21 Apr 2017

So, Marcus, does the poet have to be really intelligent, able to comprehend and interpret the world he lives in, clever enough to simplify the complex nuances of the zeitgeist, wise enough to read the tired tea leaves at the bottom of his cup?

Or live on a tangent, dredging his own yearnings, a child of nature disconnected from the random pettiness of the now, laying just his solitary heart out in row after row of blood soaked words?

It is the subtlety of the verse, the interlocked, often hidden messages, the finesse of craft, the unasked questions, the unanswered inquiries that elevate a poem. How can distancing himself from political and social reality, how can the absence of shrewd analysis, the inability to write between lines, to pause long enough to let the reader unearth layer after layer of pure joy… how can the ingenuous, the artless, the rudderless poem make its way to a reader?

Who is the reader?

I know the night has more stories to tell
but the rain keeps falling
but the rain keeps falling

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35 thoughts on “21 Apr 2017

    1. Thank you. That’s an interesting thought..that the poet will not be able to distance himself from the reality around him… something to think about!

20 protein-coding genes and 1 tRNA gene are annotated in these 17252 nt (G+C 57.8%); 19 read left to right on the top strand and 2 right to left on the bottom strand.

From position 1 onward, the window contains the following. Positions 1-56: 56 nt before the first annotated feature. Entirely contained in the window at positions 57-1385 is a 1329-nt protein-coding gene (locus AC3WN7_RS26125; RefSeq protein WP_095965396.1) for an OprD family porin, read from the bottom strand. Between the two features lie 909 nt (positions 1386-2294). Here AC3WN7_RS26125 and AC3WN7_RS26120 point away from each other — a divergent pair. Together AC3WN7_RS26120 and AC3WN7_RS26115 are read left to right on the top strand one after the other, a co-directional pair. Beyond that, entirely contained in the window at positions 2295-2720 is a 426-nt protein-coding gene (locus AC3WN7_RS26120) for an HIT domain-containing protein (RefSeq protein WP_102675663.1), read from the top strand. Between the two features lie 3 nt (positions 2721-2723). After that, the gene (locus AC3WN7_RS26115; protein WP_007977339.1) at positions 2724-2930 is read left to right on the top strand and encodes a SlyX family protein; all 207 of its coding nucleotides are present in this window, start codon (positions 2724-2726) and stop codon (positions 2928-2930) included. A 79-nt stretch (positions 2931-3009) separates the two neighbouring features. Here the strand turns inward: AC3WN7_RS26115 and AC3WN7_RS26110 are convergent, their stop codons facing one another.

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  1. I think the poet, any artist, must be both, of the world, yet choosing at times, to be separate from the world.

    The rain keeps falling
    while night tells its story
    of the need for light.

    Elizabeth

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      1. It is a possibility worth consideration. Even if the desire is to connect with other readers in a sense that is also for the poet. If someone reads and does not comment you will never know.

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        1. If the poet is writing essentially for himself versus writing to reach out and inform or improve or entertain then I wonder if the content will be any different. Or if the ability to connect with readers depends on the content at all.